Xylitol. Aside from honey, this sweetener has probably the most benefits out of all popular sugar substitutes. There are a lot of myths about it out there, so I’ll give a basic outline of what it is, and what it’s been proven to do. Xylitol is actually a sugar alcohol. Basically, they take any fibrous plant like corn, birch, plums and extract the naturally occurring sugars. They have done many studies and found that it helps in dental care, osteoporosis, infection, safe for those with diabetes and hyperglycemia too. Now, the main drawback for most people is the taste. And of course the wonderful laxative affect. When trying it out, be sure to mix it with your current sugars gradually.
Stevia is just one of those cool foods. It’s actually a plant that you can grow yourself. With 300 times the sweetness as sugar, and it’s health benefits for hypertension and obesity, you may want to try it. You’ve probably already seen adds for Truvia, the name brand. I’ve tried it in my coffee, but haven’t baked with it yet.
Brown Sugar is of course one of those things that make oatmeal and certain baked goods so tasty. It’s always a good idea to have some of it on hand. Especially if you like to eat hot oatmeal or in our case quinoa, on chilly mornings.
Sugar: Raw, Beet, Cane Long story short, they say that raw sugar is much better for you. But for some reason, at least where I shop, it seems to be  more expensive. Go figure. If you can have refined sugar, be it cane or beet, make sure that you always have some on hand. It’s inexpensive and you can always just cut back on it as long as you don’t have an allergy to it.
Rice Syrup is in just about every gluten free bar I’ve ever run across. Since we have a rice allergy in our house, I have never used it. But, a lot of people who bake with rice syrup swear by it! You can find it all over anymore and it will store for a long time.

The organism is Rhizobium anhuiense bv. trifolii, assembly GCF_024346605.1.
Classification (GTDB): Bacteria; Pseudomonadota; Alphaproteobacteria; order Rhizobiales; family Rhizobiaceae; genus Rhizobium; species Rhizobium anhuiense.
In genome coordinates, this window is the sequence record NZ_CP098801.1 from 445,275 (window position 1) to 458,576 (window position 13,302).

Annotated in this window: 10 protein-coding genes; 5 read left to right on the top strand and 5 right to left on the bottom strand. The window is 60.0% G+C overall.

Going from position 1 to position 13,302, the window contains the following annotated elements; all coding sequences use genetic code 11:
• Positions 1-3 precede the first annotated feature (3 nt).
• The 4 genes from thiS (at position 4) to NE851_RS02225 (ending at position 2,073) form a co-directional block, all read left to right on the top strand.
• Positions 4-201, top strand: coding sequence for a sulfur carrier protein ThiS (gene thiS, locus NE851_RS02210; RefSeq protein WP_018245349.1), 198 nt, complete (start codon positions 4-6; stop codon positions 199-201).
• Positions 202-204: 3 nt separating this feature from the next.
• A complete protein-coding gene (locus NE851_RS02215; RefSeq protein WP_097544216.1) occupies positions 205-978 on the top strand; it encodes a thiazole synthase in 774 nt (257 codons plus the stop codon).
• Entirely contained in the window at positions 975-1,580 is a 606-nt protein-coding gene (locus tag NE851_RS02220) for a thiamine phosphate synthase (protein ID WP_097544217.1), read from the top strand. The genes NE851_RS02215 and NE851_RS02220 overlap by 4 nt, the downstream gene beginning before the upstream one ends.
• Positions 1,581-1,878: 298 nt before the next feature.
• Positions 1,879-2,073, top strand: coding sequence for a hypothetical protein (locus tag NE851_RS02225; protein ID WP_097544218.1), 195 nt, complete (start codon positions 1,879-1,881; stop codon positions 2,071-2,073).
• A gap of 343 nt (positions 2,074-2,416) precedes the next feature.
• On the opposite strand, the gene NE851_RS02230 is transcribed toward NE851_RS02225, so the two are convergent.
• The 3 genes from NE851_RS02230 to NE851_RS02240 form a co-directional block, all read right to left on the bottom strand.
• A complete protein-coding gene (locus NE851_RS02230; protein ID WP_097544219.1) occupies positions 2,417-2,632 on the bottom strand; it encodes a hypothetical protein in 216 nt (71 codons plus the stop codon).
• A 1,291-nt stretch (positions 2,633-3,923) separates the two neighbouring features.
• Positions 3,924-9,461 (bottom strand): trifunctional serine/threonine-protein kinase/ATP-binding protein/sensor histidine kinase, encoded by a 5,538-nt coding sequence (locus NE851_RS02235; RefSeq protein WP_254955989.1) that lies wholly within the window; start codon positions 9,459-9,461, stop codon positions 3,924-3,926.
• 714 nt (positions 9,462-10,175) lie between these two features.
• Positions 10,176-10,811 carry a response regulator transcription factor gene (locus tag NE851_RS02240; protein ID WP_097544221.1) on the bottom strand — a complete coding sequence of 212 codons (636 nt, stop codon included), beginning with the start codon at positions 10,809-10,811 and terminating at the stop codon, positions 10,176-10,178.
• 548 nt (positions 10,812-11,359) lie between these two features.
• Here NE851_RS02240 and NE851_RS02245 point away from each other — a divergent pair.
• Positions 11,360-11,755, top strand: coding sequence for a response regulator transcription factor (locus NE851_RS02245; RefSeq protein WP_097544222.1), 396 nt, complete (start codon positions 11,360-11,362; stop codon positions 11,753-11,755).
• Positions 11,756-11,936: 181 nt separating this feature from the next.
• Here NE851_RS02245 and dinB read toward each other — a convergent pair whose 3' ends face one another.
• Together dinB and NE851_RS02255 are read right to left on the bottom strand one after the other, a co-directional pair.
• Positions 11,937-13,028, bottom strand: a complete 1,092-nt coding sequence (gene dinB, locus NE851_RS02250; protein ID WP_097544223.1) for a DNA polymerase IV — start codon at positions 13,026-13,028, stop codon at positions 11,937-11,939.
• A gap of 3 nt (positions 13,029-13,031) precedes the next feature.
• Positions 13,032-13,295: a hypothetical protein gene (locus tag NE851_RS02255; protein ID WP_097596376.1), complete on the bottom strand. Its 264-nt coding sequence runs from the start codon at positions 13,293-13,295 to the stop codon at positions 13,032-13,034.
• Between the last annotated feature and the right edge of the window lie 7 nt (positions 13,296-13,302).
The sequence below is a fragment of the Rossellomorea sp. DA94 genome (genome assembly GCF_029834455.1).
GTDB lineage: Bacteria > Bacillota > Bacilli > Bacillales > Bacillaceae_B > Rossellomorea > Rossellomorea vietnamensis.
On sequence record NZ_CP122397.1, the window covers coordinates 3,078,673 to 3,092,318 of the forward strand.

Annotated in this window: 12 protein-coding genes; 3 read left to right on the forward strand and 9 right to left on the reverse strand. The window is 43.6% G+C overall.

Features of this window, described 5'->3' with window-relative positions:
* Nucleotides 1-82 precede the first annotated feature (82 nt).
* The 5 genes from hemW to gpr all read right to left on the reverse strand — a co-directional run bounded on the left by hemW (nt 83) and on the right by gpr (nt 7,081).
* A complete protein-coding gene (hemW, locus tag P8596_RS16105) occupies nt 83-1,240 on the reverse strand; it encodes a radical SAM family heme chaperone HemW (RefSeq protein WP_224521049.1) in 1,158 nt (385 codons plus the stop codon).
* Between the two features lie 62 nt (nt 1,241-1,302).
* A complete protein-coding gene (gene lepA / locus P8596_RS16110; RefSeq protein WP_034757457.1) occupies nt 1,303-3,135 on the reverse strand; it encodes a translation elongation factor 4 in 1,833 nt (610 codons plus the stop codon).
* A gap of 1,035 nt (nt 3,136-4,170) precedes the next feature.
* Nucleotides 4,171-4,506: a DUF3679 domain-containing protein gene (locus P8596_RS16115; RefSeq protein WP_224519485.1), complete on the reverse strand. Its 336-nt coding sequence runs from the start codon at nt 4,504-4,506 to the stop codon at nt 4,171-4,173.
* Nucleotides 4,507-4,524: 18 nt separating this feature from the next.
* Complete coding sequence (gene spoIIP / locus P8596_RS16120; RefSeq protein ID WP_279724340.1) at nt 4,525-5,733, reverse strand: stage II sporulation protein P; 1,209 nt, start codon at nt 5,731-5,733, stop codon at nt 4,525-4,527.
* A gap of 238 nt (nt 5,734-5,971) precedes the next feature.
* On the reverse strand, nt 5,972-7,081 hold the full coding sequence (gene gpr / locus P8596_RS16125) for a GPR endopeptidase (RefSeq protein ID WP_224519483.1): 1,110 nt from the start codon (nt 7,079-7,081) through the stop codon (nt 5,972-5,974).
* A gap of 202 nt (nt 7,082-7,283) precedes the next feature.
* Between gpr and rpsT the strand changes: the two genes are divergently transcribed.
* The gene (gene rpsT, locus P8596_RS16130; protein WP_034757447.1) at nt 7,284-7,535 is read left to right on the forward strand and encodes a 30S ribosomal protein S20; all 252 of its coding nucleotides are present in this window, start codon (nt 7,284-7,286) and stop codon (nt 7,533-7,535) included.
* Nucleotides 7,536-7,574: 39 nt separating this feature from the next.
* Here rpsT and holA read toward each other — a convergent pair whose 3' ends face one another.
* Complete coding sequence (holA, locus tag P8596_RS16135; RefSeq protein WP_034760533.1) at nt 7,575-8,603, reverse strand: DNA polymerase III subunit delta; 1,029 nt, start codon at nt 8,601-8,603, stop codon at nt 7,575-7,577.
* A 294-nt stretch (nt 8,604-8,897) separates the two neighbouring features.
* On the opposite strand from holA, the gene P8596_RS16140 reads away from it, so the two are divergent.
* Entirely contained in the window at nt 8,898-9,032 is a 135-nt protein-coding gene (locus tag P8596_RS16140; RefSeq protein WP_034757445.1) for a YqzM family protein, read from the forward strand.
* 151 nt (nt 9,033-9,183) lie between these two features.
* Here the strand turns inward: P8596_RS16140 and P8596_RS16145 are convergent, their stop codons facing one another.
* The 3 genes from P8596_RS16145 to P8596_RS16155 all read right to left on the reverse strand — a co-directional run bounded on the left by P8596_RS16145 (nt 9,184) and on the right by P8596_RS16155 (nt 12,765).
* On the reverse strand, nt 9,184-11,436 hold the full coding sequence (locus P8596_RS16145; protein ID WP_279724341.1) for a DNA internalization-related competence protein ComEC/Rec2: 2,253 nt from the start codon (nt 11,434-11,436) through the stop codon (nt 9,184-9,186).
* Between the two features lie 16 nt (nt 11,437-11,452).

Thursday, October 7, 2010

Fats and Oils

What an exciting subject, lol! For most of you who already cook with allergy friendly alternatives, this section you may already have a handle on. For those of you who are new to food allergies, these are the things I use, or friends use. Hopefully you find something new! As I find new things, I’ll update this post as well.

Cooking and Baking Oils.
I’ve read that an oil allergy is one of the most uncommon allergies of them all. However, I do know some people who don’t use certain oils, either because they aren’t that healthy or they contain a food allergen. For example, we don’t use vegetable oil or soybean oil because we have a soy allergy in our house. When storing foods for either short or long term storage, it’s never a bad idea to keep in mind nutrition. If you cruise the internet, there are a multitude of conflicting stories on what to and not to use, so. Here are my personal favorites and those of others I know.

Olive Oil is probably the best oil to cook with. And at least for us, it’s the most used oil in our cabinet. Also, I read in a survival manual a long time ago, that you could survive on like a tablespoon of olive oil, until you could find food. And on top of that, it is great (I know from experience) for making oil lamps out of in a lights out situation!